Bawana bypoll win: AAP gets a spring in its step
August's Bawana bypoll win seems to have revived AAP. The party has been on a roll with MLAs demanding that Lt Governor Anil Baijal release the mohalla clinic file, for neighborhood health care centres, by sitting outside his house. AAP also announced its intention of contesting the Gujarat Assembly elections. What prompted this revival and are there any lessons learnt? Read on to know.
Subsequent defeats may have affected morale
In 2017, AAP suffered subsequent defeats that might've affected party's morale. In Punjab polls, it bagged 20 seats; in Malwa, where all seats were expected, it won 18 of 69 seats. In Goa polls, it won no seat. Major setbacks were the Rajouri Garden bypoll, where it lost with poll share dropping from 47% (2015) to 13.1%, and Delhi's Municipal polls, where BJP won.
AAP also faced attack from its own people
AAP experienced attacks from its own members. Kapil Mishra, AAP government's cabinet minister who was removed from his post for "poor water management," leveled corruption allegations against Kejriwal. He was suspended. Kumar Vishwas, AAP's founding member, contradicted the party's position. After Delhi MCD elections, he refuted the party's position that Electronic voting machines were faulty and said that AAP needed to "reconnect with people."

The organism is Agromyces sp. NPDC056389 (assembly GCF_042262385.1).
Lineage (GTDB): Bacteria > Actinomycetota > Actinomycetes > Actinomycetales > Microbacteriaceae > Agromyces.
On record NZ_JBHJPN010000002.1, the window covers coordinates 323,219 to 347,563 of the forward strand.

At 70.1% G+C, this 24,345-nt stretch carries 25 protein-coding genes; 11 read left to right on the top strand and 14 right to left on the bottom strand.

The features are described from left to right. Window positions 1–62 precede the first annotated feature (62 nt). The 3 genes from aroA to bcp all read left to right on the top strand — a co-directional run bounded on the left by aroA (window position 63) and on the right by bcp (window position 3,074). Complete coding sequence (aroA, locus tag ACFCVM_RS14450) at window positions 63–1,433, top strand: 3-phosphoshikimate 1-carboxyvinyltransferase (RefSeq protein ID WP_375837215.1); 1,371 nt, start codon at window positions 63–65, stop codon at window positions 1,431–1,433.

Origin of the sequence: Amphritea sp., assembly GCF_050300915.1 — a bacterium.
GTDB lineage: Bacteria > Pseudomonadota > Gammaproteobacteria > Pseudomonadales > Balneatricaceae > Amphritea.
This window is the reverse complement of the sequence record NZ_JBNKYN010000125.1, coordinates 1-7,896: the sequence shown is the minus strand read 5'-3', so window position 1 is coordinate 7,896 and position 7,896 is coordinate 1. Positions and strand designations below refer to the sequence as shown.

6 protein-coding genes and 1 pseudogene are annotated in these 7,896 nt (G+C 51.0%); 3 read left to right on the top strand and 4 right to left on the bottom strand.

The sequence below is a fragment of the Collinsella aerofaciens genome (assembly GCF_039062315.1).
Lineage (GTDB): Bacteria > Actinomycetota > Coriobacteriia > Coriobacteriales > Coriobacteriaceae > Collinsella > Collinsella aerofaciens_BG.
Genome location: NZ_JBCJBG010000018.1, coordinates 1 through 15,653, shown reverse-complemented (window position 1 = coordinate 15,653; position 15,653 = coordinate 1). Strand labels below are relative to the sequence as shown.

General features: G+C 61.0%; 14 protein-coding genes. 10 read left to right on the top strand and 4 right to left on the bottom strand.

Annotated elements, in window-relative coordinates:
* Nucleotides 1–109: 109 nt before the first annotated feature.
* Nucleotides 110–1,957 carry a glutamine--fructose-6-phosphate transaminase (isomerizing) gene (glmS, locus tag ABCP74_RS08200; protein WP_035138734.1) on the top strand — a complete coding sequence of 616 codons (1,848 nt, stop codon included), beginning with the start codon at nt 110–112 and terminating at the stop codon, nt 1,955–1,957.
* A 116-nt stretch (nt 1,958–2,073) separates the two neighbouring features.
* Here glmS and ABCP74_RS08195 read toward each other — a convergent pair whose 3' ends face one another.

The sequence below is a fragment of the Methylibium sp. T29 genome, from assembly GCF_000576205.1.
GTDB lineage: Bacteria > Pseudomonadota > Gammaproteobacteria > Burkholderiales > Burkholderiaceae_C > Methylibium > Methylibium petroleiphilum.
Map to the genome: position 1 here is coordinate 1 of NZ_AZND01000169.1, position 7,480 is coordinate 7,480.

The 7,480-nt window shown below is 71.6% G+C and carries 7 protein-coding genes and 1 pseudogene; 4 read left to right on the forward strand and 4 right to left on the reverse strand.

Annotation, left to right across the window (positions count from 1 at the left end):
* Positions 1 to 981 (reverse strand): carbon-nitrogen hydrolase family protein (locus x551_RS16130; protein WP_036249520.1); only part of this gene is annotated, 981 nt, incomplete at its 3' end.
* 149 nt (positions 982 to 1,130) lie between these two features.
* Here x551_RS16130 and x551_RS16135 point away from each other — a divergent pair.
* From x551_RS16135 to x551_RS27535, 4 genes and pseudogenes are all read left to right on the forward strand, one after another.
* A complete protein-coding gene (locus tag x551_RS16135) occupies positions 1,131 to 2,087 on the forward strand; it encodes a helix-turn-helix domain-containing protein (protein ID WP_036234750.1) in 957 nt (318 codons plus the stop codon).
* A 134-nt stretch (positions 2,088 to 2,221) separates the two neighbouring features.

The hotly contested Bawana bypoll
Winning the Bawana bypoll was a matter of prestige for AAP. Apart from retaining its seat, AAP had to win against its own dissident Ved Prakash, who had vacated the Bawana seat. AAP's candidate Ram Chander defeated BJP's Ved Prakash by over 24,000 votes.
Did the bypoll win prompt AAP's revival?
The party, after the poll defeats and dissidence, became subdued with Kejriwal phasing down his attack on opposition and cadres becoming inactive. However, the bypoll seems to have infused a new life as AAP has been attacking RSS-BJP over demonetization by asking people to "change PM, not notes" and over senior journalist Gauri Lankesh's murder calling it no "routine murder."
Meanwhile, has AAP changed its strategy for contesting in Gujarat?
After poll debacles, it is reported that AAP may have made a few corrections for Gujarat polls. In Punjab and Goa, steep targets were their undoing; thus, this time, targets are realistic, focusing on winnable seats. Instead of a year-long campaign like Punjab, they will do a 3-month campaign. Further, basic methods of "door-to-door campaigning and booth-level management," will be used.
So, what does AAP's future appear to be?
Bawana bypolls win seems to have boosted AAP's morale. Richa Mishra, AAP's women wing president said, "There is a positive vibe among party workers" and they feel "motivated after the win." Whether this enthusiasm translates to votes in Gujarat remains to be seen.